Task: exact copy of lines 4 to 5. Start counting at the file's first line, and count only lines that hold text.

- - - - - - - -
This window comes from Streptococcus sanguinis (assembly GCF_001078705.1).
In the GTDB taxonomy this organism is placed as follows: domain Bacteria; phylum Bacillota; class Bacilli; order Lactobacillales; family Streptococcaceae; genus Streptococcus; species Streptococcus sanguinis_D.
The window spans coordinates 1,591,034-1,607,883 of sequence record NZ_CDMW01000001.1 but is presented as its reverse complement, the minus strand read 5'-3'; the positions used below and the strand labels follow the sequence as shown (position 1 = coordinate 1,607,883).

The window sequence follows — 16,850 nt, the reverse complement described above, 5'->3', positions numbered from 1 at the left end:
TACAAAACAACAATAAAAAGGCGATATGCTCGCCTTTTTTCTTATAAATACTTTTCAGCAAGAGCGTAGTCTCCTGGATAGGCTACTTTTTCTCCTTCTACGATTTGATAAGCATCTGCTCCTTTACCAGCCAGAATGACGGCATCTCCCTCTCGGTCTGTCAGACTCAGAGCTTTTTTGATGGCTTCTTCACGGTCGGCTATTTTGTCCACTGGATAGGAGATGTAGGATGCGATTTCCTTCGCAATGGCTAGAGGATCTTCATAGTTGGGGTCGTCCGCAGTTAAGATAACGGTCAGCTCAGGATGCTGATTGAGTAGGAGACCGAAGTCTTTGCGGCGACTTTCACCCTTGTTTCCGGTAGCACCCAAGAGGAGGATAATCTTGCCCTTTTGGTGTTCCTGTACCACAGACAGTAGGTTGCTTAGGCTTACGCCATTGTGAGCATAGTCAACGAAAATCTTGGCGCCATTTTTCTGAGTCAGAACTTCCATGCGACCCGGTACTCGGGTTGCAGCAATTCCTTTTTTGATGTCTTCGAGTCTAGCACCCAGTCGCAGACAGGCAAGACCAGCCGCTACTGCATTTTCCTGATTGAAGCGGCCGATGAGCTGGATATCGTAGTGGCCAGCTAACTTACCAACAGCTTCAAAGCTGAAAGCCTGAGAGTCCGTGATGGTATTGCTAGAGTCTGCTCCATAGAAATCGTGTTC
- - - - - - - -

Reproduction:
The window sequence follows — 16,850 nt, the reverse complement described above, 5'->3', positions numbered from 1 at the left end:
TACAAAACAACAATAAAAAGGCGATATGCTCGCCTTTTTTCTTATAAATACTTTTCAGCAAGAGCGTAGTCTCCTGGATAGGCTACTTTTTCTCCTTCTACGATTTGATAAGCATCTGCTCCTTTACCAGCCAGAATGACGGCATCTCCCTCTCGGTCTGTCAGACTCAGAGCTTTTTTGATGGCTTCTTCACGGTCGGCTATTTTGTCCACTGGATAGGAGATGTAGGATGCGATTTCCTTCGCAATGGCTAGAGGATCTTCATAGTTGGGGTCGTCCGCAGTTAAGATAACGGTCAGCTCAGGATGCTGATTGAGTAGGAGACCGAAGTCTTTGCGGCGACTTTCACCCTTGTTTCCGGTAGCACCCAAGAGGAGGATAATCTTGCCCTTTTGGTGTTCCTGTACCACAGACAGTAGGTTGCTTAGGCTTACGCCATTGTGAGCATAGTCAACGAAAATCTTGGCGCCATTTTTCTGAGTCAGAACTTCCATGCGACCCGGTACTCGGGTTGCAGCAATTCCTTTTTTGATGTCTTCGAGTCTAGCACCCAGTCGCAGACAGGCAAGACCAGCCGCTACTGCATTTTCCTGATTGAAGCGGCCGATGAGCTGGATATCGTAGTGGCCAGCTAACTTACCAACAGCTTCAAAGCTGAAAGCCTGAGAGTCCGTGATGGTATTGCTAGAGTCTGCTCCATAGAAATCGTGTTC